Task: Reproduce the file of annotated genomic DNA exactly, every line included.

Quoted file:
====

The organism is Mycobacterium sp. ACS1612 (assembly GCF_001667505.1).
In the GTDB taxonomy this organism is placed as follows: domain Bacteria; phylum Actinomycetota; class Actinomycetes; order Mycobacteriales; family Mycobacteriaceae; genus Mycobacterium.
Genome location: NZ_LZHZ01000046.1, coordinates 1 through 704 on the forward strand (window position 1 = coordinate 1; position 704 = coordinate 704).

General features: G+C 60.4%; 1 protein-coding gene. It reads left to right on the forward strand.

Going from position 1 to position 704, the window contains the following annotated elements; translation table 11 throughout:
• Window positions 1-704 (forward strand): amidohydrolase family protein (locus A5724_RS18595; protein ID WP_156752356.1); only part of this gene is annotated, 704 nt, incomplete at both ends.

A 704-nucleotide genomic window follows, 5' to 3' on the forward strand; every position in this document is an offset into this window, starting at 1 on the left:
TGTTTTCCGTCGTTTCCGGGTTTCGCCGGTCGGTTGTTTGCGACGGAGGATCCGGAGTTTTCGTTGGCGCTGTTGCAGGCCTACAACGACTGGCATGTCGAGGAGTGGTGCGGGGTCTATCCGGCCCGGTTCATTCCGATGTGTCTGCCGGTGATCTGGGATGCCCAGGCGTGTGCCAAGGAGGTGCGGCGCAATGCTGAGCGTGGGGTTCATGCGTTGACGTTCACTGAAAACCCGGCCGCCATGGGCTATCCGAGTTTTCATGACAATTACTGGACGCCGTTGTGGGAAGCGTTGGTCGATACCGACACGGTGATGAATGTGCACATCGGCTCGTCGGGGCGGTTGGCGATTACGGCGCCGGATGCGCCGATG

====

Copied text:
The organism is Mycobacterium sp. ACS1612 (assembly GCF_001667505.1).
In the GTDB taxonomy this organism is placed as follows: domain Bacteria; phylum Actinomycetota; class Actinomycetes; order Mycobacteriales; family Mycobacteriaceae; genus Mycobacterium.
Genome location: NZ_LZHZ01000046.1, coordinates 1 through 704 on the forward strand (window position 1 = coordinate 1; position 704 = coordinate 704).

General features: G+C 60.4%; 1 protein-coding gene. It reads left to right on the forward strand.

Going from position 1 to position 704, the window contains the following annotated elements; translation table 11 throughout:
• Window positions 1-704 (forward strand): amidohydrolase family protein (locus A5724_RS18595; protein ID WP_156752356.1); only part of this gene is annotated, 704 nt, incomplete at both ends.

A 704-nucleotide genomic window follows, 5' to 3' on the forward strand; every position in this document is an offset into this window, starting at 1 on the left:
TGTTTTCCGTCGTTTCCGGGTTTCGCCGGTCGGTTGTTTGCGACGGAGGATCCGGAGTTTTCGTTGGCGCTGTTGCAGGCCTACAACGACTGGCATGTCGAGGAGTGGTGCGGGGTCTATCCGGCCCGGTTCATTCCGATGTGTCTGCCGGTGATCTGGGATGCCCAGGCGTGTGCCAAGGAGGTGCGGCGCAATGCTGAGCGTGGGGTTCATGCGTTGACGTTCACTGAAAACCCGGCCGCCATGGGCTATCCGAGTTTTCATGACAATTACTGGACGCCGTTGTGGGAAGCGTTGGTCGATACCGACACGGTGATGAATGTGCACATCGGCTCGTCGGGGCGGTTGGCGATTACGGCGCCGGATGCGCCGATG